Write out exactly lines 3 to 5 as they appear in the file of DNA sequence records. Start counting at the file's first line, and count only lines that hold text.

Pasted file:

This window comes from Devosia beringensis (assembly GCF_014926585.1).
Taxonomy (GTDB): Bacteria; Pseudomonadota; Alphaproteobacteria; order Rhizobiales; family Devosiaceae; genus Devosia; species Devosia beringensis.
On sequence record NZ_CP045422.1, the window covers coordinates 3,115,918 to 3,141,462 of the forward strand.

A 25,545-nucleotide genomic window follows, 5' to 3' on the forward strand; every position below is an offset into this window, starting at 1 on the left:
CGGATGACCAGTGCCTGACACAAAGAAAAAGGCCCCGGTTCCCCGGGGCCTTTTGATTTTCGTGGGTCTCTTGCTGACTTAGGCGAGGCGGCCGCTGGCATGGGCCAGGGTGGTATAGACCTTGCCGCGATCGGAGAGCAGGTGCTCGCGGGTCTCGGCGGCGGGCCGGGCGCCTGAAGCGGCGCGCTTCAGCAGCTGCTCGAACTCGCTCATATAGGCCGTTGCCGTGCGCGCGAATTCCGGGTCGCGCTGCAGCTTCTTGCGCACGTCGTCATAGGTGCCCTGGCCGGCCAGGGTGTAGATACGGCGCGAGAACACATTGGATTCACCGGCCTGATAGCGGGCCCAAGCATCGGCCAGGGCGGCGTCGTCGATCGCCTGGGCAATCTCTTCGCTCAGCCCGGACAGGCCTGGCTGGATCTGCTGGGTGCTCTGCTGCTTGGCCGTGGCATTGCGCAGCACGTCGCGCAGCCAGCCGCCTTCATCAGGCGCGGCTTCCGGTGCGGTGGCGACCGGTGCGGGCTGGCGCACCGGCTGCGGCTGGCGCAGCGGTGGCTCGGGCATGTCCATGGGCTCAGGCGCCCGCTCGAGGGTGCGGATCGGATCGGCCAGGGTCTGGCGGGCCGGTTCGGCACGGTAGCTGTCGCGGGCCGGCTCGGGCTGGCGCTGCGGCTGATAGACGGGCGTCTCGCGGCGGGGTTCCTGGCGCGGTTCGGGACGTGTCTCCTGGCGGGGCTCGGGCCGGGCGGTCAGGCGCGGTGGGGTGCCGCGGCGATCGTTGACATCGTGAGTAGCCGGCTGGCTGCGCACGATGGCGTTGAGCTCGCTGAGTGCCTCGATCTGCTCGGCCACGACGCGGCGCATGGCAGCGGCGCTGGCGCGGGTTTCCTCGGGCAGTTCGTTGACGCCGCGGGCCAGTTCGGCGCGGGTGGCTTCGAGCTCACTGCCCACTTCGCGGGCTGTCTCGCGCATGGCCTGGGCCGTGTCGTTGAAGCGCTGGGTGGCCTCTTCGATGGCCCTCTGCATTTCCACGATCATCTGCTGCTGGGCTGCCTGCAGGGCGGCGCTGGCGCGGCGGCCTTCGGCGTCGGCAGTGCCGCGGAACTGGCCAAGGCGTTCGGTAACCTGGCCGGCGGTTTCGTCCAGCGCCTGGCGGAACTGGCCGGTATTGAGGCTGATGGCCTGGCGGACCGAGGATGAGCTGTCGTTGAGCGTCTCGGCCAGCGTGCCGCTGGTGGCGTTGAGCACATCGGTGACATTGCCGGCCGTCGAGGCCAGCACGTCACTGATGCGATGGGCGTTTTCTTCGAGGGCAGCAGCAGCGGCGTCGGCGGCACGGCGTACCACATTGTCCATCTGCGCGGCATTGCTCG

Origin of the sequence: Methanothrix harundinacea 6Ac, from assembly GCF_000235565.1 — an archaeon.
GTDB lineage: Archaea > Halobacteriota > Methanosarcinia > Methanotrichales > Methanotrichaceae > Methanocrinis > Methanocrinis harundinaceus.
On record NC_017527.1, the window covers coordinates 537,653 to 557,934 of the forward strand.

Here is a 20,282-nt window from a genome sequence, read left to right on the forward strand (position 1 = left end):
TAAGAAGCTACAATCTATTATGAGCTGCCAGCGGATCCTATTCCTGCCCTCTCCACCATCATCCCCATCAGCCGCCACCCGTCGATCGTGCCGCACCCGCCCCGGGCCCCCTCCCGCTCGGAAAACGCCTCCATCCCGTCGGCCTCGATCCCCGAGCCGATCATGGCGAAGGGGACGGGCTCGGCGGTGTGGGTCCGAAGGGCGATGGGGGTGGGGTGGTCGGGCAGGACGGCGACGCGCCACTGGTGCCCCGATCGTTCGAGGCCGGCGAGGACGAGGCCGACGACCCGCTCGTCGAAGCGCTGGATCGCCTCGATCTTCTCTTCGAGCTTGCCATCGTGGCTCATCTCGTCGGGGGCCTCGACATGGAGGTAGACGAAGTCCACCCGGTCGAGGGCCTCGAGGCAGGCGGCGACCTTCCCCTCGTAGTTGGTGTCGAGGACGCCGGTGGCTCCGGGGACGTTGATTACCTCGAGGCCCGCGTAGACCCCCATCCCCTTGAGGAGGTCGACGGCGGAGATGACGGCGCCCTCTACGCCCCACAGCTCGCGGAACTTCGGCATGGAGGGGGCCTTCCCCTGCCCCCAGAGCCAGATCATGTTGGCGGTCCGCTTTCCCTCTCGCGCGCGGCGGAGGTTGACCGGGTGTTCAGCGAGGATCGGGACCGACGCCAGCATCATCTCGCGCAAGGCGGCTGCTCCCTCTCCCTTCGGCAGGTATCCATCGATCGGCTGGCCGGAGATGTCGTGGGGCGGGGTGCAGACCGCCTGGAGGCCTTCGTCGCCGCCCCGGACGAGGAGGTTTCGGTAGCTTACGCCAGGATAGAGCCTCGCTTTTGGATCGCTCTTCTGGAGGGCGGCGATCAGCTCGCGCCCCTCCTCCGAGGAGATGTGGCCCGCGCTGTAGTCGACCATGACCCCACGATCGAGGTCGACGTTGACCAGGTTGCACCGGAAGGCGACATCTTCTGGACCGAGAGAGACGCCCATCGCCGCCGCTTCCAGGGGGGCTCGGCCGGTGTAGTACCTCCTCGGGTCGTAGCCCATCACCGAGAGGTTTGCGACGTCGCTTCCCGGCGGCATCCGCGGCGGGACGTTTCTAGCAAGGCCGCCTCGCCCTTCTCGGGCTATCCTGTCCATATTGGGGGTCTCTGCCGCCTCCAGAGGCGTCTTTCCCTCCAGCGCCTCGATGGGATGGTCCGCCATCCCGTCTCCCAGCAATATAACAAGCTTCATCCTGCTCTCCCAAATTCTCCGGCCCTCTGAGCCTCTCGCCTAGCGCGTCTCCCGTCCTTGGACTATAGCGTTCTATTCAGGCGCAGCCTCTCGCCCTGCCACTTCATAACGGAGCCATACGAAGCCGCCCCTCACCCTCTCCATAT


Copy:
On sequence record NZ_CP045422.1, the window covers coordinates 3,115,918 to 3,141,462 of the forward strand.

A 25,545-nucleotide genomic window follows, 5' to 3' on the forward strand; every position below is an offset into this window, starting at 1 on the left:
CGGATGACCAGTGCCTGACACAAAGAAAAAGGCCCCGGTTCCCCGGGGCCTTTTGATTTTCGTGGGTCTCTTGCTGACTTAGGCGAGGCGGCCGCTGGCATGGGCCAGGGTGGTATAGACCTTGCCGCGATCGGAGAGCAGGTGCTCGCGGGTCTCGGCGGCGGGCCGGGCGCCTGAAGCGGCGCGCTTCAGCAGCTGCTCGAACTCGCTCATATAGGCCGTTGCCGTGCGCGCGAATTCCGGGTCGCGCTGCAGCTTCTTGCGCACGTCGTCATAGGTGCCCTGGCCGGCCAGGGTGTAGATACGGCGCGAGAACACATTGGATTCACCGGCCTGATAGCGGGCCCAAGCATCGGCCAGGGCGGCGTCGTCGATCGCCTGGGCAATCTCTTCGCTCAGCCCGGACAGGCCTGGCTGGATCTGCTGGGTGCTCTGCTGCTTGGCCGTGGCATTGCGCAGCACGTCGCGCAGCCAGCCGCCTTCATCAGGCGCGGCTTCCGGTGCGGTGGCGACCGGTGCGGGCTGGCGCACCGGCTGCGGCTGGCGCAGCGGTGGCTCGGGCATGTCCATGGGCTCAGGCGCCCGCTCGAGGGTGCGGATCGGATCGGCCAGGGTCTGGCGGGCCGGTTCGGCACGGTAGCTGTCGCGGGCCGGCTCGGGCTGGCGCTGCGGCTGATAGACGGGCGTCTCGCGGCGGGGTTCCTGGCGCGGTTCGGGACGTGTCTCCTGGCGGGGCTCGGGCCGGGCGGTCAGGCGCGGTGGGGTGCCGCGGCGATCGTTGACATCGTGAGTAGCCGGCTGGCTGCGCACGATGGCGTTGAGCTCGCTGAGTGCCTCGATCTGCTCGGCCACGACGCGGCGCATGGCAGCGGCGCTGGCGCGGGTTTCCTCGGGCAGTTCGTTGACGCCGCGGGCCAGTTCGGCGCGGGTGGCTTCGAGCTCACTGCCCACTTCGCGGGCTGTCTCGCGCATGGCCTGGGCCGTGTCGTTGAAGCGCTGGGTGGCCTCTTCGATGGCCCTCTGCATTTCCACGATCATCTGCTGCTGGGCTGCCTGCAGGGCGGCGCTGGCGCGGCGGCCTTCGGCGTCGGCAGTGCCGCGGAACTGGCCAAGGCGTTCGGTAACCTGGCCGGCGGTTTCGTCCAGCGCCTGGCGGAACTGGCCGGTATTGAGGCTGATGGCCTGGCGGACCGAGGATGAGCTGTCGTTGAGCGTCTCGGCCAGCGTGCCGCTGGTGGCGTTGAGCACATCGGTGACATTGCCGGCCGTCGAGGCCAGCACGTCACTGATGCGATGGGCGTTTTCTTCGAGGGCAGCAGCAGCGGCGTCGGCGGCACGGCGTACCACATTGTCCATCTGCGCGGCATTGCTCG